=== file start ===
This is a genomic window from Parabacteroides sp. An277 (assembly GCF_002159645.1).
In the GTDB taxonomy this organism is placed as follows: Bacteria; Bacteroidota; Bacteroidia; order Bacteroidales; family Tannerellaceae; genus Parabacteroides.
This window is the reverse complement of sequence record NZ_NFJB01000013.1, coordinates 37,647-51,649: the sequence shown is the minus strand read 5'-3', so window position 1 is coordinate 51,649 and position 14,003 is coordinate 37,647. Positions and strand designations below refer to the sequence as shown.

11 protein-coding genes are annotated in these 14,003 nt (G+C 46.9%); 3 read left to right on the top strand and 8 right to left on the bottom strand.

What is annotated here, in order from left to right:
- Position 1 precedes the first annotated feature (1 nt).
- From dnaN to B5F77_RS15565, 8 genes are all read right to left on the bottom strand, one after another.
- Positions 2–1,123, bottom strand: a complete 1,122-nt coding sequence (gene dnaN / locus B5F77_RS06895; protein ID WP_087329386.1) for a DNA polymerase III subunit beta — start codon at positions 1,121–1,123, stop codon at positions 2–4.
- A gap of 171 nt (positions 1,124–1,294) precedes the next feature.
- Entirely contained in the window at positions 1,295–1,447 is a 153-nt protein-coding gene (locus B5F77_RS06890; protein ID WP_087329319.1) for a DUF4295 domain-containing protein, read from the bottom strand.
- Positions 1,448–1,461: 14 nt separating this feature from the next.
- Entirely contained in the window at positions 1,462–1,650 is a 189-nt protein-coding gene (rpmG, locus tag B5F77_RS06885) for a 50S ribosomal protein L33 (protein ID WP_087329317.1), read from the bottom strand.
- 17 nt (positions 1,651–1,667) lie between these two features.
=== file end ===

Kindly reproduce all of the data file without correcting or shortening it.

This is a genomic window from Parabacteroides sp. An277 (assembly GCF_002159645.1).
In the GTDB taxonomy this organism is placed as follows: Bacteria; Bacteroidota; Bacteroidia; order Bacteroidales; family Tannerellaceae; genus Parabacteroides.
This window is the reverse complement of sequence record NZ_NFJB01000013.1, coordinates 37,647-51,649: the sequence shown is the minus strand read 5'-3', so window position 1 is coordinate 51,649 and position 14,003 is coordinate 37,647. Positions and strand designations below refer to the sequence as shown.

11 protein-coding genes are annotated in these 14,003 nt (G+C 46.9%); 3 read left to right on the top strand and 8 right to left on the bottom strand.

What is annotated here, in order from left to right:
- Position 1 precedes the first annotated feature (1 nt).
- From dnaN to B5F77_RS15565, 8 genes are all read right to left on the bottom strand, one after another.
- Positions 2–1,123, bottom strand: a complete 1,122-nt coding sequence (gene dnaN / locus B5F77_RS06895; protein ID WP_087329386.1) for a DNA polymerase III subunit beta — start codon at positions 1,121–1,123, stop codon at positions 2–4.
- A gap of 171 nt (positions 1,124–1,294) precedes the next feature.
- Entirely contained in the window at positions 1,295–1,447 is a 153-nt protein-coding gene (locus B5F77_RS06890; protein ID WP_087329319.1) for a DUF4295 domain-containing protein, read from the bottom strand.
- Positions 1,448–1,461: 14 nt separating this feature from the next.
- Entirely contained in the window at positions 1,462–1,650 is a 189-nt protein-coding gene (rpmG, locus tag B5F77_RS06885) for a 50S ribosomal protein L33 (protein ID WP_087329317.1), read from the bottom strand.
- 17 nt (positions 1,651–1,667) lie between these two features.